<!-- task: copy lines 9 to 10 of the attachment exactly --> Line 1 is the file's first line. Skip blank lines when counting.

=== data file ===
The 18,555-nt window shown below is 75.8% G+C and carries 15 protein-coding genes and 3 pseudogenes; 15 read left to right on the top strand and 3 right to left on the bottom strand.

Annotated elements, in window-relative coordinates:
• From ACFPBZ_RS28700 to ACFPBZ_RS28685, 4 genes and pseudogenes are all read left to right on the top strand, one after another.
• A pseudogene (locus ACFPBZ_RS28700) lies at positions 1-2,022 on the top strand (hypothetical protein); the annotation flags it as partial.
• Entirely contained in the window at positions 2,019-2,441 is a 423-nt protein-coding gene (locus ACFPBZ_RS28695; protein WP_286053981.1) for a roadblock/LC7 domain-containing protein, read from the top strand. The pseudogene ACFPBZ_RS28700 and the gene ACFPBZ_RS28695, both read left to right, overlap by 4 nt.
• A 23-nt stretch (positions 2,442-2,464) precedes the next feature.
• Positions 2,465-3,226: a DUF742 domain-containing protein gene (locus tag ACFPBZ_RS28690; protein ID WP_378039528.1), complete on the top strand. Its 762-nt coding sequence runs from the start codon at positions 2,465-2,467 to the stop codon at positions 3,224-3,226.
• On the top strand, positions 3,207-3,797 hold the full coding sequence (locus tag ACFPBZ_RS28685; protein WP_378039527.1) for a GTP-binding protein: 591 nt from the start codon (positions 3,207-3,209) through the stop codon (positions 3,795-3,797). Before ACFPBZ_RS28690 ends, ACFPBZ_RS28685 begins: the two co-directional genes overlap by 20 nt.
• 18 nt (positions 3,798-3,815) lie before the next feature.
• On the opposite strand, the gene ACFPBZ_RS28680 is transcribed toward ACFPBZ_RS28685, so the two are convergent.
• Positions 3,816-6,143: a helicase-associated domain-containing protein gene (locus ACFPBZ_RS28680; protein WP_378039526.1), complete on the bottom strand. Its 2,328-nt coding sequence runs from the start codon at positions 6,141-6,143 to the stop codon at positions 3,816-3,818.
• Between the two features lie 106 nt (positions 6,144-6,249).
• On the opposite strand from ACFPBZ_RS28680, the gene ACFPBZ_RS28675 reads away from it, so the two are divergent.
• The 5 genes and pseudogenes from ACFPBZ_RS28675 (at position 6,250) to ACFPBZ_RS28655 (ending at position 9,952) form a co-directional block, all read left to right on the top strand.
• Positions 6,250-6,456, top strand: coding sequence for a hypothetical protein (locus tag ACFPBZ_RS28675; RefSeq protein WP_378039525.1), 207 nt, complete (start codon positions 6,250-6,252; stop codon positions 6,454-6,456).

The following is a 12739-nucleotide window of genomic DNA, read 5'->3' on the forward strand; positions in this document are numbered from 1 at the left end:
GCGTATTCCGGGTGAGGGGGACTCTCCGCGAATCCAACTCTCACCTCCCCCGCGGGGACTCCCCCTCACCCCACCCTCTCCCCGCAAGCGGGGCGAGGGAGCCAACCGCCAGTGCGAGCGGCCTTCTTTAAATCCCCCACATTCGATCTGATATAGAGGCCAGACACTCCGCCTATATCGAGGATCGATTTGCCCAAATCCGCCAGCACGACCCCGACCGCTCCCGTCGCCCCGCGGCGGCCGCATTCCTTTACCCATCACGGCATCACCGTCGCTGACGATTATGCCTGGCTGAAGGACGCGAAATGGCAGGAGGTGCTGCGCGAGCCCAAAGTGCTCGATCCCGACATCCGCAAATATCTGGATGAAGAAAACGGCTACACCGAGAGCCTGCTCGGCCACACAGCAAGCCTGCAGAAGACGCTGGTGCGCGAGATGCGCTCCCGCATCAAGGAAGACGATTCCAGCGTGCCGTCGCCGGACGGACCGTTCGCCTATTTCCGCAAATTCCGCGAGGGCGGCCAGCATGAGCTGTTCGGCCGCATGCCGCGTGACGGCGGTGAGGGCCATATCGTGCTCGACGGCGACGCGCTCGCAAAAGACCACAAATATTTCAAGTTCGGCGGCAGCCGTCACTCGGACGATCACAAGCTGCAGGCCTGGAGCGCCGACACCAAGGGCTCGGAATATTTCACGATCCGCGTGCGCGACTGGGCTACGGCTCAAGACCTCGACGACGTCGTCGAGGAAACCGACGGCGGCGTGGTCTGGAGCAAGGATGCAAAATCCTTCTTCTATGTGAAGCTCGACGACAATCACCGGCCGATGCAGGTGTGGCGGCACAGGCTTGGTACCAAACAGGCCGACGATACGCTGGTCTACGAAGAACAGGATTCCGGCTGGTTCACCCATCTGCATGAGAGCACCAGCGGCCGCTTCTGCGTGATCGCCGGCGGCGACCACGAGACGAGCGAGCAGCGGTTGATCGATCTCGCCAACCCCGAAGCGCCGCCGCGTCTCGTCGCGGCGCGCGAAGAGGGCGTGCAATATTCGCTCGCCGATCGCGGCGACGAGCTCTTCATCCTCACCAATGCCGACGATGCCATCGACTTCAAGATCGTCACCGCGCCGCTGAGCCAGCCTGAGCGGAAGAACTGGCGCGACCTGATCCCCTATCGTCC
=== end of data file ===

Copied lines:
• 18 nt (positions 3,798-3,815) lie before the next feature.
• On the opposite strand, the gene ACFPBZ_RS28680 is transcribed toward ACFPBZ_RS28685, so the two are convergent.